WASHINGTON Scientists have created two new types of materials that can bend light the wrong way, creating the first step toward an invisibility cloaking device.
One approach uses a type of fishnet of metal layers to reverse the direction of light, while another uses tiny silver wires, both at the nanoscale level.
Both are so-called metamaterials -- artificially engineered structures that have properties not seen in nature, such as negative refractive index.
The two teams were working separately under the direction of Xiang Zhang of the Nanoscale Science and Engineering Center at the University of California, Berkeley with U.S. government funding. One team reported its findings in the journal Science and the other in the journal Nature.
Each new material works to reverse light in limited wavelengths, so no one will be using them to hide buildings from satellites, said Jason Valentine, who worked on one of the projects.
"We are not actually cloaking anything," Valentine said in a telephone interview. "I don't think we have to worry about invisible people walking around any time soon. To be honest, we are just at the beginning of doing anything like that."
Valentine's team made a material that affects light near the visible spectrum, in a region used in fiber optics.
"In naturally occurring material, the index of refraction, a measure of how light bends in a medium, is positive," he said.
"When you see a fish in the water, the fish will appear to be in front of the position it really is. Or if you put a stick in the water, the stick seems to bend away from you."
These are illusions caused by the light bending when it moves between water and air.
The negative refraction achieved by the teams at Berkeley would be different.
"Instead of the fish appearing to be slightly ahead of where it is in the water, it would actually appear to be above the water's surface," Valentine said. "It's kind of weird."
For a metamaterial to produce negative refraction, it must have a structural array smaller than the wavelength of the electromagnetic radiation being used. This was done using microwaves in 2006 by David Smith of Duke University in North Carolina and John Pendry of Imperial College London.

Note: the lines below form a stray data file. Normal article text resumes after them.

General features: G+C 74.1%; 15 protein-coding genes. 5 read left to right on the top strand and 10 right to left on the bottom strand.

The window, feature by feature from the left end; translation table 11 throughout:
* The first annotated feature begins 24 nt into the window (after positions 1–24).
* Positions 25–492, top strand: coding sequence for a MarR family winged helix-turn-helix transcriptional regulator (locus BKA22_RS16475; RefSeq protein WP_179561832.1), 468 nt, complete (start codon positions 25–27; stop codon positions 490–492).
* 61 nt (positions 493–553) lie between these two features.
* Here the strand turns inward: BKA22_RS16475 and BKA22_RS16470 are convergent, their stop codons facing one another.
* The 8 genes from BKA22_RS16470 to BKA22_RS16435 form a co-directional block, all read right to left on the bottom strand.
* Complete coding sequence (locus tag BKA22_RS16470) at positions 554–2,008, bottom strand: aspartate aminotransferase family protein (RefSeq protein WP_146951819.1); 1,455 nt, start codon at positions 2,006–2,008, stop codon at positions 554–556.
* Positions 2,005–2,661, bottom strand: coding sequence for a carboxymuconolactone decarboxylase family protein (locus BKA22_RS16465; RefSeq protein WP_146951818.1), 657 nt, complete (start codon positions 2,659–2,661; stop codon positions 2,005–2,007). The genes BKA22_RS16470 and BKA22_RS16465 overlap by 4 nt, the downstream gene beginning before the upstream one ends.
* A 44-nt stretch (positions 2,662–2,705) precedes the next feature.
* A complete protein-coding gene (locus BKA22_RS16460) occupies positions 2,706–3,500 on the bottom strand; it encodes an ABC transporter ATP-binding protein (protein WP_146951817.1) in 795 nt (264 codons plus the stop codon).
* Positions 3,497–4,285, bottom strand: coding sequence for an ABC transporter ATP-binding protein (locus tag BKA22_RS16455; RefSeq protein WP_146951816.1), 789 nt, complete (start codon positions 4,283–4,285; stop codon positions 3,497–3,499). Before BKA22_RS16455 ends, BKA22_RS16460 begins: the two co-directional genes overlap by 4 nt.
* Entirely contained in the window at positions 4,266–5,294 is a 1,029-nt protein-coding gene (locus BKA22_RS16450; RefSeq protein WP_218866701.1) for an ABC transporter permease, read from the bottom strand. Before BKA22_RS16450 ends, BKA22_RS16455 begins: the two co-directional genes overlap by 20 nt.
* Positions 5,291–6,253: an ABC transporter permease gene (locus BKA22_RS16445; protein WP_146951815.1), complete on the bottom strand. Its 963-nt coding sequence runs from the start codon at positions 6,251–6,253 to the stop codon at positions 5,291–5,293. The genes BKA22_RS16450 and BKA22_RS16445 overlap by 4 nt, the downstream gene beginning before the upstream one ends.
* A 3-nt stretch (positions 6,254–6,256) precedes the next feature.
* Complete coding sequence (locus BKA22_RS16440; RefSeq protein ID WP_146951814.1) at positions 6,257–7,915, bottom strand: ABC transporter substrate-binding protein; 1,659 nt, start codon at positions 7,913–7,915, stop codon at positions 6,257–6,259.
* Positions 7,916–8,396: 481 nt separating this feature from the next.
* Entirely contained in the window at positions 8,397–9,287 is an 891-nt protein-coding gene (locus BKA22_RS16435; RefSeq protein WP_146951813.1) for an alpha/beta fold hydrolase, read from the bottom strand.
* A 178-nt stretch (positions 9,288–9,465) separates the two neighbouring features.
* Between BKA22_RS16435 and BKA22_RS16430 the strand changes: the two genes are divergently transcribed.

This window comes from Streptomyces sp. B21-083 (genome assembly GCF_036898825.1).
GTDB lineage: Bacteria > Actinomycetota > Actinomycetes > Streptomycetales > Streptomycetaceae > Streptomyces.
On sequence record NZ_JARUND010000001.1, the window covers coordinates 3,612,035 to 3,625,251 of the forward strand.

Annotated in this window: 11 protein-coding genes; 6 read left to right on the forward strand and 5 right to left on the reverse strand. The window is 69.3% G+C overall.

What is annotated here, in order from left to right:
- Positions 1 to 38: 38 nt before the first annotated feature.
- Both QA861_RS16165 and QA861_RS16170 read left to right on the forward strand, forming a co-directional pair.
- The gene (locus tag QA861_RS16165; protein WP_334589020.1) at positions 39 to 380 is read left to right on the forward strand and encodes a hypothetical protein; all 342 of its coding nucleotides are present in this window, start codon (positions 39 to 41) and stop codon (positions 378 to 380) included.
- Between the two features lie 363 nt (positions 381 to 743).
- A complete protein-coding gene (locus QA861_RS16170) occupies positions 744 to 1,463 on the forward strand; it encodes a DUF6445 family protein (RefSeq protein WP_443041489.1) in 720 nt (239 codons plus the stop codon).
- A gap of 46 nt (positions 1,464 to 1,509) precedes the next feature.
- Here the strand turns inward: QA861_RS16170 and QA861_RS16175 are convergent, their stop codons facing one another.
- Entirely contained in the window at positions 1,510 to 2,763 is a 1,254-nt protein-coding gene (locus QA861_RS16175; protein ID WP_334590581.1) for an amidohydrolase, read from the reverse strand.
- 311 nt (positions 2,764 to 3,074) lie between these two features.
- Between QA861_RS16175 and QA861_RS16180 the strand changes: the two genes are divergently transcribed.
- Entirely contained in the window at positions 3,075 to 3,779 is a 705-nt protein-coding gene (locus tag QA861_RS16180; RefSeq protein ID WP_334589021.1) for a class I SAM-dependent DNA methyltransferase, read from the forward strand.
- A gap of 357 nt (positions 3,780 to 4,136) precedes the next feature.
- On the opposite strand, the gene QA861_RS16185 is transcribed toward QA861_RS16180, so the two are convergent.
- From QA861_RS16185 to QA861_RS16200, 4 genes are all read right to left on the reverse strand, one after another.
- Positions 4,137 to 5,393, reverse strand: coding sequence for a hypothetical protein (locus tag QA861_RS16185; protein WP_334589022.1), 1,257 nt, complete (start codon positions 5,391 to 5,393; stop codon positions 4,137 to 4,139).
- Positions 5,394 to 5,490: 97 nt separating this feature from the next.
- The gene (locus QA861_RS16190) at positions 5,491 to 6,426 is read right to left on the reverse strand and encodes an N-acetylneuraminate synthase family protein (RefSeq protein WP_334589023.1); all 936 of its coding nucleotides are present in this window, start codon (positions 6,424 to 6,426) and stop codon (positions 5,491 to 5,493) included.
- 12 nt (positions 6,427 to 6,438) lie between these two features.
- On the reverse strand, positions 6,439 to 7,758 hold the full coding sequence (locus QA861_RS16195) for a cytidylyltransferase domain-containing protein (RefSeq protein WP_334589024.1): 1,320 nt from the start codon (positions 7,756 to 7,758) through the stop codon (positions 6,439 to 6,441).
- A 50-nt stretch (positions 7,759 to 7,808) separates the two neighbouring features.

Visible light is harder. Some groups managed it with very thin layers, virtually only one atom thick, but these materials were not practical to work with and absorbed a great deal of the light directed at it.
"What we have done is taken that material and made it much thicker," Valentine said.
His team, whose work is reported in Nature, used stacked silver and metal dielectric layers stacked on top of each other and then punched through with holes. "We call it a fishnet," Valentine said.
The other team, reporting in Science, used an oxide template and grew silver nanowires inside porous aluminum oxide at tiny distances apart, smaller than the wavelength of visible light. This material refracts visible light.
Immediate applications might be superior optical devices, Valentine said -- perhaps a microscope that could see a living virus.
"However, cloaking may be something that this material could be used for in the future," he said. "You'd have to wrap whatever you wanted to cloak in the material. It would just send light around. By sending light around the object that is to be cloaked, you don't see it."